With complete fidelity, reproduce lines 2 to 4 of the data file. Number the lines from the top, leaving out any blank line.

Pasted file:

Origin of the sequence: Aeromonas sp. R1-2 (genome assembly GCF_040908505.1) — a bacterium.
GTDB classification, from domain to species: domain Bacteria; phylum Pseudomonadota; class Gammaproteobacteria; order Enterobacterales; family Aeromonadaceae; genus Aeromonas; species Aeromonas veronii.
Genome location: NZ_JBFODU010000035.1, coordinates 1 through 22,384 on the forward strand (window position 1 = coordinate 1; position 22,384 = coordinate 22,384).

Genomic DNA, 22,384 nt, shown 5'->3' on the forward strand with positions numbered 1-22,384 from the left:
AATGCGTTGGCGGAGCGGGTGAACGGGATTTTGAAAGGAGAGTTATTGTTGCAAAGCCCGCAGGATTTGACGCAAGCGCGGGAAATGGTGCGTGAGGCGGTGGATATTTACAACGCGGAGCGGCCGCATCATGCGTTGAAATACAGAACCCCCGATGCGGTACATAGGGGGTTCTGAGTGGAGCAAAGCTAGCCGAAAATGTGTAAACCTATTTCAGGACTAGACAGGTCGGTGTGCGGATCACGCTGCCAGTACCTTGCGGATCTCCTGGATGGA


GTDB classification, from domain to species: domain Bacteria; phylum Pseudomonadota; class Gammaproteobacteria; order Enterobacterales; family Aeromonadaceae; genus Aeromonas; species Aeromonas veronii.
Genome location: NZ_JBFODU010000035.1, coordinates 1 through 22,384 on the forward strand (window position 1 = coordinate 1; position 22,384 = coordinate 22,384).

Genomic DNA, 22,384 nt, shown 5'->3' on the forward strand with positions numbered 1-22,384 from the left: